Much time on the job as a developer is spent not writing new code, but fixing bugs in old code. Bugs inevitably appear over time in an evolving codebase, and they need to be hunted down and cleaned up. Sometimes hunting them down is challenging. Here is a process for sniffing out the causes of enigmatic bugs in web applications. My examples involve Rails, but the concepts can be generalized to other web application environments.

Research the Bug

  • Take what you know already (if anything) and begin a list of knowns. Add any information available from the bug report. You might have a list of knowns like:
    • The issue happens on the 'Edit Account' page.
    • The issue only affects users who had a payment failure.
  • See if the bug is easily reproducible. If it is, add information such as the following to your list of knowns:
    • Which methods are involved in the symptom. If the bug reveals itself from a web server action in Rails, you can determine some of the methods involved in the symptoms from the rails server output.
    • What preconditions need to be met for the bug to appear. Are there scenarios that do not reproduce the bug? Note any differences between those scenarios and the scenarios that do reproduce the bug.
  • Find commonalities between records in the database known to have been involved with this bug. Do the affected records or their associated records share any unusual attribute values? Add any similarities you find to your growing list.
  • Do the affected records have any temporal overlap or patterns? Their created_at and updated_at timestamps or those of their associated records could suggest that this is a new problem, perhaps introduced by a code change around that time, or that the issue only happens at a certain time of day or certain day of the month. Add any information you gather here to your list. You might note information like:
    • The issue has been happening since Aug. 5.
    • The issue seems to happen each day between 3 PM - 4 PM.
  • Draw on any other available resources to gather similar information. Other resources could include log files, data sent to external services, etc.

At this point, you have a better understanding of the conditions that reproduce the bug. This is a major step. Next, you need to determine which part(s) of the code is related and how you need to change that code in order to fix the bug.

Finding the Code Related to the Bug

  • If you found any common values for attributes, search for parts of the codebase that set those attributes.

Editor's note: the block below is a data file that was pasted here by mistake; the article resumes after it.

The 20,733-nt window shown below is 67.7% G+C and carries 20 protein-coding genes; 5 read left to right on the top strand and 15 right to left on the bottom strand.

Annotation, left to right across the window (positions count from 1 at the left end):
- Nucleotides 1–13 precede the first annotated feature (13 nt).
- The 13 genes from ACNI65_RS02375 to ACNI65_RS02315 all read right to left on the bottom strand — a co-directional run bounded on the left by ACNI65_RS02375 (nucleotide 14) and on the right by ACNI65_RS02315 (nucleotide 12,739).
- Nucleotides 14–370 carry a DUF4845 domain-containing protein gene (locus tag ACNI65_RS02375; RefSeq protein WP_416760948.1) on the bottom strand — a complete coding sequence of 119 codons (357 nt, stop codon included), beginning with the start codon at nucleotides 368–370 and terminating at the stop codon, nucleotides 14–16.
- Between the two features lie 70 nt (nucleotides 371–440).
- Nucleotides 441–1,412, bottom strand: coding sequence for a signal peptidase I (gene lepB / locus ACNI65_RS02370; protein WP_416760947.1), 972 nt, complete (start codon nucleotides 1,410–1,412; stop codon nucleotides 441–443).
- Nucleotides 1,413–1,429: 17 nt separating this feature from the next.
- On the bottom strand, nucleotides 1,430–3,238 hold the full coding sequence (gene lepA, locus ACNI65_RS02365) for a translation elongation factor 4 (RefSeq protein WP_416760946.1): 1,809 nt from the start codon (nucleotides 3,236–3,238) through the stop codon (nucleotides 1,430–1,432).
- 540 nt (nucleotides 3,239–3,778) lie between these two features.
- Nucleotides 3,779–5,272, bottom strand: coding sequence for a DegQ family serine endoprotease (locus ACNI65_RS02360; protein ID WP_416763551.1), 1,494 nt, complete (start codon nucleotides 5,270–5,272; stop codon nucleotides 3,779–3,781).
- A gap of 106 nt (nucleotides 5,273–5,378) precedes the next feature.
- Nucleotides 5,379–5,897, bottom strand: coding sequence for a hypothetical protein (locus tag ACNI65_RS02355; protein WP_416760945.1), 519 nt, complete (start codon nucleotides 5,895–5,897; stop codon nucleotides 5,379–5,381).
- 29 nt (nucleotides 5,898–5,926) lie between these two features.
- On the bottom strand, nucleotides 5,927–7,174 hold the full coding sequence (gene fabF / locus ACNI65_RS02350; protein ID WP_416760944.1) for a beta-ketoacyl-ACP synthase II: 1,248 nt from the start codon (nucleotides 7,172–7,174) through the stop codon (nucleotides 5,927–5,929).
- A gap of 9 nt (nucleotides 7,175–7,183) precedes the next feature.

• For example, if you found that affected user records share the value "unconfirmed" for their status, you can run searches for strings containing "unconfirmed" or "status =".
      • I normally use grep to search codebases. Grep is a unix command that lets you run searches from the command line like grep -rn "status =" . (The r option says to recursively search in subdirectories; the n option says to show the line number.) You can pipe that into a further search for "unconfirmed" if you suspect that the value is being set directly, e.g. grep -rn "status =" . | grep "unconfirmed".
  • If you found temporal commonalities along the lines of "The issue has been happening since ___", look at the commit history around that time. Look at both the commit messages and the code changes within the commits for any clues.
  • If there were any temporal patterns like "The issue happens each day between 3 PM - 4 PM", see if there are any scheduled jobs that run around that time. If so, the job code could be related.

Study & trace through these possibly related parts of the code. If you are able to reproduce the bug under a set of conditions, update the code with a fix, and then observe that the bug no longer happens under those same conditions, then congratulations - you have most likely squashed the bug!

And, if the Bug is Still Mysterious...

Some bugs, no matter how much you try to study and reproduce them locally, remain mystifying. With those, you might have reason to suspect that the bug is related to something that differs between your local environment and the environment where the bug was observed. There are 2 places to look to gather clues for these bugs:

  • Inside the app. Search for any relevant differences between the config files in config/environments/, and look for Rails.environment conditionals throughout the codebase. Something you find here could explain why the bug manifests in one environment but not the other.
  • Outside the app. Search for any infrastructure-related or external-service-related causes in remote logfiles, in data sent to external services, etc.

In the worst case scenario, the bug remains unreproducible, and the cause of the bug remains only a conjecture. However, if you have conducted research and eliminated a variety of other possible causes, and if you are putting in a hopeful-fix based on the information you've gathered, you should feel optimistic.